The Musical Swings by Canadian artist collaborative, Daily tous les jours, returns to Green Mountain Falls this year in celebration of the 10th anniversary of the Green Box Arts Festival.
In 2014, Green Box Arts Festival commissioned the first United States-based swings exhibition, which consisted of 10 musical swings. Set amidst the mountains, the swings not only brought participants together but also brought them closer to the astonishing surroundings.
The Musical Swings consists of a series of musical swings. When used all together, the swings activate different notes, composing musical pieces in which certain melodies emerge only through cooperation. It's an interactive experience where visitors adjust to the actions of others to make music with their entire bodies, connect with one another, and have a sense of ownership of the installation through the music they create. The result is a giant collective instrument that brings together people of all ages and backgrounds.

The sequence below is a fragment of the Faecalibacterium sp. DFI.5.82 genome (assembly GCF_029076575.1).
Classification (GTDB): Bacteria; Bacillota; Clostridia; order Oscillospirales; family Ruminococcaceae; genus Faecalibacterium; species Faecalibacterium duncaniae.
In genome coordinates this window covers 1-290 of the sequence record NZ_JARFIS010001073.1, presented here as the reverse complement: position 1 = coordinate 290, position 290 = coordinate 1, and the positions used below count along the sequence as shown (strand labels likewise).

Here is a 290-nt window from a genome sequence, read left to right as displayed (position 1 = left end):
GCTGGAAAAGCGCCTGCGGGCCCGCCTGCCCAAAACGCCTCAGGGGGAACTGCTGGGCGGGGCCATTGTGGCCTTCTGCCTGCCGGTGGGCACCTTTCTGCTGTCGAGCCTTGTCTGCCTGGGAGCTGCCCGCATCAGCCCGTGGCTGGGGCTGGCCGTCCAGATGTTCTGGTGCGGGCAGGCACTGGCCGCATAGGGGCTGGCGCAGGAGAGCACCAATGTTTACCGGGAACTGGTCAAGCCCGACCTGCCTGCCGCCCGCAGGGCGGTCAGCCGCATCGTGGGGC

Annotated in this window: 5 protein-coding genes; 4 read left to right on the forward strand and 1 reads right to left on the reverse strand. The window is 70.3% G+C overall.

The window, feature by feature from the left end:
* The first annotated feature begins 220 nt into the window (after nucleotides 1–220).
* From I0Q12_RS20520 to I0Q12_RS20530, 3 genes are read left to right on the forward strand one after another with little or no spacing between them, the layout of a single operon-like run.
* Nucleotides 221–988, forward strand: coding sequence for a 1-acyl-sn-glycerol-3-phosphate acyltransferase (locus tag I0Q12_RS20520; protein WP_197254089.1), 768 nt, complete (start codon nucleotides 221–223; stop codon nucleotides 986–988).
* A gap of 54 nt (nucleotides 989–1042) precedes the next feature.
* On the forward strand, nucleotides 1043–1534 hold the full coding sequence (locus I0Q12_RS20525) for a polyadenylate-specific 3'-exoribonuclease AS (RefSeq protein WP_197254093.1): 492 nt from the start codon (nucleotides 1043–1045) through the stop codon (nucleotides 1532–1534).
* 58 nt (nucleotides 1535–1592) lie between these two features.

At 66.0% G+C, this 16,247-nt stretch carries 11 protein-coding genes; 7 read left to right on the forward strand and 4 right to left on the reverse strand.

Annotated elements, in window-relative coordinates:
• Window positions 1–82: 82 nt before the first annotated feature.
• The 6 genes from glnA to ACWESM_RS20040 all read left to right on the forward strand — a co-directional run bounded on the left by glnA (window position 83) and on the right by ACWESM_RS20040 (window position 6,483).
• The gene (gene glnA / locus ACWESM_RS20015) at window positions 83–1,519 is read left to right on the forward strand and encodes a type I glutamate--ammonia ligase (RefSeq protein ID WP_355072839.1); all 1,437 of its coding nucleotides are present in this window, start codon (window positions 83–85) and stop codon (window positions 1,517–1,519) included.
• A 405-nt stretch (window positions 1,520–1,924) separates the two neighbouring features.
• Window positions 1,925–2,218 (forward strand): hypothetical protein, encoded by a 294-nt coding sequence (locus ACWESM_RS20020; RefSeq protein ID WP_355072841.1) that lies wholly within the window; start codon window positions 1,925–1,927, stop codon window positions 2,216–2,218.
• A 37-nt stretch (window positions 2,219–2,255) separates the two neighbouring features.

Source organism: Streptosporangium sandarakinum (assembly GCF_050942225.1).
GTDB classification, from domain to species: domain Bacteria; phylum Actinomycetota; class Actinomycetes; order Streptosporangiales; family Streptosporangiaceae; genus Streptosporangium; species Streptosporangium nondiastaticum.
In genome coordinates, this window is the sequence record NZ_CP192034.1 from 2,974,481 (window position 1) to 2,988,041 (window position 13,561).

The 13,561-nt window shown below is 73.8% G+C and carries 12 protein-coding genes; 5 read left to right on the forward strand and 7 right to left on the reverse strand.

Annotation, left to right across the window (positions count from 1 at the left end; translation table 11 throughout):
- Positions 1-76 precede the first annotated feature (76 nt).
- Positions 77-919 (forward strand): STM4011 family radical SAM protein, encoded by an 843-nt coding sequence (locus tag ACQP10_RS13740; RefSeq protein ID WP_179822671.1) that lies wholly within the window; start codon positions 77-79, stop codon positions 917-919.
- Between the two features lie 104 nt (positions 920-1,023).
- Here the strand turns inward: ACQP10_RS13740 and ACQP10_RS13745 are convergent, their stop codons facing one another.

Since 2011, the original swings installation, 21 Swings, has attracted millions of fans to the Quartier des spectacles area in Montreal, where every day each swing has swung and average of 8,500 times.
Photo credit: Daily tous les jours
FOUR ORBITS by Charles O. Perry
Mountain Road Corner | 10195 Ute Road
Four Orbits in an incredible 21' tall bronze sculpture by Charles O. Perry (1929-2011). Perry was a creator, an artist of many dimensions, who pondered the wonderful mysteries of the universe. His large scale and monumental sculptures celebrate and question the laws of nature. His intuitive investigation of nature's variables provides the springboard for many of Perry's concepts. Believing that sculpture must stand on its own merit without need of explanation, Perry's work has an elegance of form that masks the mathematical complexity of its genesis. Perry's Four Orbits sculpture is dark bronze, eleven feet tall, and weighs roughly 5,000 pounds. It is mounted on a ten-foot stainless steel pole.
Photo credit: Tom Kimmell